Psychotherapy in the Third Reich: The Göring Institute

Sampul Depan
Oxford University Press, 1985 - 326 halaman
In Psychotherapy in the Third Reich, Geoffrey Cocks focuses on a curious phenomenon which has heretofore escaped notice: even at the zenith of Nazi persecution, the profession of psychotherapy achieved an institutional status and capacity for practice unrivaled in Germany before or since.

This book shows how, despite professional disruptions and moral derelictions of life under Hitler, German psychotherapists turned peril into opportunity. The man chiefly responsible for fostering the practice of psychotherapy was Matthias Heinrich Goring, a cousin of Nazi leader Hermann Goring. Under the protection of the Goring name, a full-fledged institute was established in Berlin, funded by the German Labor Front, the Luftwaffe, and the Reich Research Council.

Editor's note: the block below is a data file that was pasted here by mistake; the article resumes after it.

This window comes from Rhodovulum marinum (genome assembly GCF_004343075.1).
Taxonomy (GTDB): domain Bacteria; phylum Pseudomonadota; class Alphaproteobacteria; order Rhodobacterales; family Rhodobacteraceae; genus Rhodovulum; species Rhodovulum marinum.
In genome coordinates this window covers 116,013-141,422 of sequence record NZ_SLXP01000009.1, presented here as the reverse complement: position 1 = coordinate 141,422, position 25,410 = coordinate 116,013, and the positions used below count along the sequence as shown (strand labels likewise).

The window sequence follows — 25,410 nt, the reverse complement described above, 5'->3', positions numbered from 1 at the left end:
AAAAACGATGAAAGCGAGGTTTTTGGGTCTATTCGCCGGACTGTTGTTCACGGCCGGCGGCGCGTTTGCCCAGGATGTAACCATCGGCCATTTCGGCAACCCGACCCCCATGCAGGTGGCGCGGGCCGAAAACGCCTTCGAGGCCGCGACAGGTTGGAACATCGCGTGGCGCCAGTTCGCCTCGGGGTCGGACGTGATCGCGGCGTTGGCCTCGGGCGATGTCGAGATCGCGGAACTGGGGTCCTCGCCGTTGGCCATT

In addition to examining the conditions that allows psychotherapy to flourish during this period, Cocks treats broader issues, such as what a society's treatment of mental illness says about the culture as a whole, and why psychoanalysis was seen as "Jewish" and a threat to the state, while psychotherapy received the support of Hitler's regime.

"A well-researched, fully documented study, rich in dark, implicit ironics."--Kirkus Reviews

"Well-written and researched...[a] frighteningly convincing and controversial study."--Boston Sunday Globe

Dari dalam buku

Apa yang dikatakan orang - Tulis resensi

Kami tak menemukan resensi di tempat biasanya.

Isi

An Overview
3
The Rising Challenge
31
Psyche and Swastika
50
Hak Cipta

7 bagian lainnya tidak diperlihatkan

Edisi yang lain - Lihat semua

Istilah dan frasa umum

Tentang pengarang (1985)

Geoffrey Cocks is Royal G. Hall Professor of History at Albion College. He is the editor of "The Curve of Life: Correspondence of Heinz Kohut, "and the co-editor of "Medicine and Modernity "and "German Professions, 1800-1950.

Informasi bibliografi